Borrowers hit by the Bank of Ireland (BoI) rate rise could take legal action against the intermediary who sold them the mortgage, according to the Financial Conduct Authority (FCA).
In a letter to the Treasury Select Committee, the regulator’s chief executive Martin Wheatley (pictured) said many of the affected mortgage contracts were sold by intermediaries.
He wrote: "These mortgages were sold at least nine years ago, a large number by intermediaries that were unregulated at the time. Our ability to seek this information or take action is therefore very limited.
"Customers concerned have the right to complain to the firm, to the intermediary that sold the product and, in most cases, to the Financial Ombudsman Service."
He confirmed while sales took place in a pre-regulated era, intermediaries would still be subject to general consumer laws: "Customers could, for example, take legal action against the intermediary if they believe they had received negligent advice."
If the FCA received any evidence intermediaries had acted inappropriately, it would consider any action against them on a case-by-case basis, he added.
On 1 May 2013, the BoI raised rates on 13,500 buy-to-let and residential tracker mortgages.
Behind the scenes, the FCA has been working with the BoI on its communications with affected borrowers, including ensuring the bank told customers of their right to complain.
In his letter, dated 21 May, Wheatley argued the bank had acted fairly and in line with terms and conditions in its mortgages, which were sold before statutory mortgage regulation was introduced in 2004. Many of the mortgages sold were buy-to-let products which would still be unregulated today.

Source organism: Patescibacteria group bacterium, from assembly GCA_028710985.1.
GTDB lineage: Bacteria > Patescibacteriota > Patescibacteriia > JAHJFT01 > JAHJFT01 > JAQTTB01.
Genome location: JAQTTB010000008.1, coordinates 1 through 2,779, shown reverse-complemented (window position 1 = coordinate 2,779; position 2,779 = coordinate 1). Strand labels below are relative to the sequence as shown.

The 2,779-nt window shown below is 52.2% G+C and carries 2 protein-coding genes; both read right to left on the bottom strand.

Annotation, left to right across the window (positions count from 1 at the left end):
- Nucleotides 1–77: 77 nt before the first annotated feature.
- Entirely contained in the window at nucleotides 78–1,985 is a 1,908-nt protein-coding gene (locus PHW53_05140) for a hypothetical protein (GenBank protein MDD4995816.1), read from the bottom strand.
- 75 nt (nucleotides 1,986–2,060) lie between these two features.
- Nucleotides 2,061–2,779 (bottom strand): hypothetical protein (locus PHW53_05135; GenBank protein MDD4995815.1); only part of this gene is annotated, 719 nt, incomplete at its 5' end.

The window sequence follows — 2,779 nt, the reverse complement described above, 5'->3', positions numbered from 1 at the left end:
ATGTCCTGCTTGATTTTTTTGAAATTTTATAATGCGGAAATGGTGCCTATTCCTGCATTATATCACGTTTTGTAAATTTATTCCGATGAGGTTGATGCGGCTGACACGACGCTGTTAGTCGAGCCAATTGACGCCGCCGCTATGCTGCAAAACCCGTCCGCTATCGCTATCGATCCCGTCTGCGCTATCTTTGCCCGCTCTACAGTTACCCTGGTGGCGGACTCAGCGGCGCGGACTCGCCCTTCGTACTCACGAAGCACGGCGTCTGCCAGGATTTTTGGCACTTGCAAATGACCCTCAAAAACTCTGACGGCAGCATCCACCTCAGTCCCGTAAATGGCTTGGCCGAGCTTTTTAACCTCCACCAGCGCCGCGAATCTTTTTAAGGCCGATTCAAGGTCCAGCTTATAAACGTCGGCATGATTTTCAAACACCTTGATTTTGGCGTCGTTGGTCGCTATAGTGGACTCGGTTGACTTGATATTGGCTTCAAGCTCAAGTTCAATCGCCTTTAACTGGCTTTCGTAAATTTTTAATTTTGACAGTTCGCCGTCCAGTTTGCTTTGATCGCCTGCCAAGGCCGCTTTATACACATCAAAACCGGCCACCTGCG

The lender had also given affected customers the option of switching mortgages without paying early repayment charges. However, according to landlords contesting the move, a £195 administration fee still applies.
The BoI’s rate rise has sparked much controversy among consumer organisations and a group of landlords have launched a class action contesting the bank’s actions.
The Law Department principal Justin Selig, who is leading the class action, questioned the clarity of the bank's contracts.
He said: "While this letter is not very encouraging, it was written at the time we sent our submission in and they would not have received it then. I know they are currently in discussions with teh Bank of Ireland on the points we have raised."
He added he was yet to see an offer letter which made the rate rise clear: "And we have seen a lot of offer letters."
The aviation sector's constant evaluation of errors in order to improve safety should be applied to defined benefit (DB) schemes, as too many are repeating the same mistakes again and again, research has shown.
IA sectors – help or hindrance?
Despite multiple complaints
Annuity market worth £4bn in 2017
For ‘distress’ caused